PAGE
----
From the December 2005 issue of Entrepreneur

While knowledge management--harnessing the collective information within a company--traditionally falls into the category of management or IT, it's also essential for effective marketers. Now, tools for knowledge management are within business owners' reach, says Tom Davenport, director of research at Babson College's School of Executive Education in Babson Park, Massachusetts, and author of Thinking for a Living: How to Get Better Performance and Results From Knowledge Workers.

"The organization needs to decide what type of information it cares about managing," says Davenport. Especially important for marketers: e-mails from customers; sales reports; and mentions on external websites, message boards and newsgroups. Davenport recommends these tools for tracking that information:

  • External search: In addition to traditional media- monitoring services, companies like CyberAlert have developed products such as Blog-Squirrel (starting at $195 per month), which searches more than 5 million blogs daily, and Netpinions (starting at $135 per month), which lets you know if your company is being discussed on commercial message boards.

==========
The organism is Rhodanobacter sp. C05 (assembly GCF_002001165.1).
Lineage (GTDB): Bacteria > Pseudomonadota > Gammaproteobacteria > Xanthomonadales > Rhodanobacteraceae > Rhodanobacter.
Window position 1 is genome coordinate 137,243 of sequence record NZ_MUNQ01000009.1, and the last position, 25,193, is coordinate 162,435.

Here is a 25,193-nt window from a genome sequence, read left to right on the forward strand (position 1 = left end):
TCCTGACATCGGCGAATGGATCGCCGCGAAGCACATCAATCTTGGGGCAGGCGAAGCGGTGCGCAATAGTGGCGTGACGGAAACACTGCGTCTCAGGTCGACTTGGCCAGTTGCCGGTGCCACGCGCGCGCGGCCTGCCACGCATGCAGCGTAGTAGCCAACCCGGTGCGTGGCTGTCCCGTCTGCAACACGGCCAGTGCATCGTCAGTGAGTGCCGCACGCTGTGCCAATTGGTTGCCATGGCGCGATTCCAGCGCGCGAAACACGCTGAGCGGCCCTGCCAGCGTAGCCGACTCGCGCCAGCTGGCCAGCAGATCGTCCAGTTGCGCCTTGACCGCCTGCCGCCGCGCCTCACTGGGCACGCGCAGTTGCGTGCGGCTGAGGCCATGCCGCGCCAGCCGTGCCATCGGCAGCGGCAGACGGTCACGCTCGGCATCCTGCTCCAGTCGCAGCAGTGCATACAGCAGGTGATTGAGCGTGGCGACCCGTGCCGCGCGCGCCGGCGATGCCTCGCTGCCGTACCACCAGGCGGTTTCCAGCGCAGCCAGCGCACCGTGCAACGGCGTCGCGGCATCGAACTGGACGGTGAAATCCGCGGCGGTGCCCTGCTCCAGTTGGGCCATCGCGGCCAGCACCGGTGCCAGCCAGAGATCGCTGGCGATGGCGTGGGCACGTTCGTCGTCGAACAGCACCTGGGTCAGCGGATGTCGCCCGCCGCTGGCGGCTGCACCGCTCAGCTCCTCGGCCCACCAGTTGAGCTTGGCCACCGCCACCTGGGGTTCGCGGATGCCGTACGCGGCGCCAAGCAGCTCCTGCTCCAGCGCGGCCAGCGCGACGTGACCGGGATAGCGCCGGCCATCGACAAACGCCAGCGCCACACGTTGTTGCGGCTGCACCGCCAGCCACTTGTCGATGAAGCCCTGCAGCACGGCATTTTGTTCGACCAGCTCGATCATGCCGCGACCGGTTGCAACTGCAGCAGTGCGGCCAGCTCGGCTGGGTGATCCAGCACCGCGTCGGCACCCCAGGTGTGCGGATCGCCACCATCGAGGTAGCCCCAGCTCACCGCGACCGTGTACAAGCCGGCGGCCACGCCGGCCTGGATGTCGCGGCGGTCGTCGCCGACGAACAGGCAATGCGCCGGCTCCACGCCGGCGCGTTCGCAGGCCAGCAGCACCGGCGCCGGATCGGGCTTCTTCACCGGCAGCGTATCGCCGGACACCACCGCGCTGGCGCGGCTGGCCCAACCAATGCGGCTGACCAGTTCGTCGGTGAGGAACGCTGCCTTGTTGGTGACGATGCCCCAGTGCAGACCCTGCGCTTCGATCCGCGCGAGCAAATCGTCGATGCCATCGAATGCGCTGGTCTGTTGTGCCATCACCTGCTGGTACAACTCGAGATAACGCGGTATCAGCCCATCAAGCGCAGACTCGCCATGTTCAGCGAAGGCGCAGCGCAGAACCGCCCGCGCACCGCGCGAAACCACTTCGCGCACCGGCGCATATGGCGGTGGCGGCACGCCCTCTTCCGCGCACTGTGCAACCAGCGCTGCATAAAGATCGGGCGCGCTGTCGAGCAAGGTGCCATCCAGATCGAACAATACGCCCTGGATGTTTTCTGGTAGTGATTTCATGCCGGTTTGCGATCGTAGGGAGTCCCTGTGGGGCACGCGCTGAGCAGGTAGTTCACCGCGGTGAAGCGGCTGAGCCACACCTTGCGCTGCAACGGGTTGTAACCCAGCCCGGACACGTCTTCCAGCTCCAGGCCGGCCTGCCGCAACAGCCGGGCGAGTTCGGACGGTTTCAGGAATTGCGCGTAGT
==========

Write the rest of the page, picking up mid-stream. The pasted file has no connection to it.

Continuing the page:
• Internal search:STCOM Technologies' InfoCrawler Pro ($3,499 for up to 50,000 documents) will index more than 240 types of documents from intranets, the internet, and local or remote disks. Davenport adds that Google Mini is also an affordable tool in this area ($2,995 for up to 100,000 documents).

Quick Pick:
Your next piece of mail can promote your company right down to the postage. Stamps.com has relaunched its PhotoStamps.com service, which allows users to upload photographs and design their own postage stamps using an interface through the company's website. The overhauled service doesn't allow the use of logos, but customers can upload photos that reinforce their businesses (think flowers for florists, sundaes for ice-cream vendors and so on) and order them in sheets, which take seven to 12 business days to arrive. You pay for the promo--a 20-count sheet of 37-cent stamps will cost you about $16.99. But it's the surest way to get your face, or your company's products, featured on a postage stamp.

20%

of cell phone users say some form of mobile advertising would be acceptable.
Statistic Source: In-Stat
Online local advertising spending in the U.S. is expected to grow from

$3.2 billion

this year to

$5.3 billion

in 2010.
Statistic Source: Jupitermedia Corp.